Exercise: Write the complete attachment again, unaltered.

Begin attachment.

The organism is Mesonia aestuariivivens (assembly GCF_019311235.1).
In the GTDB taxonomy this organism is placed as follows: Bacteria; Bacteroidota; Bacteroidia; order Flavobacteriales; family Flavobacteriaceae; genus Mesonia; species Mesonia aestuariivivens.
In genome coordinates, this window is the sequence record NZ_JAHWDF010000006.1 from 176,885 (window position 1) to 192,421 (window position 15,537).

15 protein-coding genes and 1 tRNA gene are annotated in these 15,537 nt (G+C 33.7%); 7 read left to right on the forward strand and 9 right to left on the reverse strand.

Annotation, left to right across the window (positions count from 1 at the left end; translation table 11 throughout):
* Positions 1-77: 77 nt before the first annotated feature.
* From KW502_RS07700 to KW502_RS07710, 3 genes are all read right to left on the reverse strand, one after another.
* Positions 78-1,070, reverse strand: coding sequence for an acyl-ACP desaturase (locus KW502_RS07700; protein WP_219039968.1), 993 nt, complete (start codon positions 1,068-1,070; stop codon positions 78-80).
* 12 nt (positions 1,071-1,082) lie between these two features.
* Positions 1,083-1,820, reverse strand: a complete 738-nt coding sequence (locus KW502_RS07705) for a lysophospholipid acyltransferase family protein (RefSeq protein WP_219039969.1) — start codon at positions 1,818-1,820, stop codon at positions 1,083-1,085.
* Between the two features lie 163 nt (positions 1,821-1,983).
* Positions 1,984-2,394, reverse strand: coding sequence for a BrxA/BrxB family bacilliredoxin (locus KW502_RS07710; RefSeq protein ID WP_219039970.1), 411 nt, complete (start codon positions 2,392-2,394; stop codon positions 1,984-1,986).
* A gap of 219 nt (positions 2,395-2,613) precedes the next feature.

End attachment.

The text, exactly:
The organism is Mesonia aestuariivivens (assembly GCF_019311235.1).
In the GTDB taxonomy this organism is placed as follows: Bacteria; Bacteroidota; Bacteroidia; order Flavobacteriales; family Flavobacteriaceae; genus Mesonia; species Mesonia aestuariivivens.
In genome coordinates, this window is the sequence record NZ_JAHWDF010000006.1 from 176,885 (window position 1) to 192,421 (window position 15,537).

15 protein-coding genes and 1 tRNA gene are annotated in these 15,537 nt (G+C 33.7%); 7 read left to right on the forward strand and 9 right to left on the reverse strand.

Annotation, left to right across the window (positions count from 1 at the left end; translation table 11 throughout):
* Positions 1-77: 77 nt before the first annotated feature.
* From KW502_RS07700 to KW502_RS07710, 3 genes are all read right to left on the reverse strand, one after another.
* Positions 78-1,070, reverse strand: coding sequence for an acyl-ACP desaturase (locus KW502_RS07700; protein WP_219039968.1), 993 nt, complete (start codon positions 1,068-1,070; stop codon positions 78-80).
* 12 nt (positions 1,071-1,082) lie between these two features.
* Positions 1,083-1,820, reverse strand: a complete 738-nt coding sequence (locus KW502_RS07705) for a lysophospholipid acyltransferase family protein (RefSeq protein WP_219039969.1) — start codon at positions 1,818-1,820, stop codon at positions 1,083-1,085.
* Between the two features lie 163 nt (positions 1,821-1,983).
* Positions 1,984-2,394, reverse strand: coding sequence for a BrxA/BrxB family bacilliredoxin (locus KW502_RS07710; RefSeq protein ID WP_219039970.1), 411 nt, complete (start codon positions 2,392-2,394; stop codon positions 1,984-1,986).
* A gap of 219 nt (positions 2,395-2,613) precedes the next feature.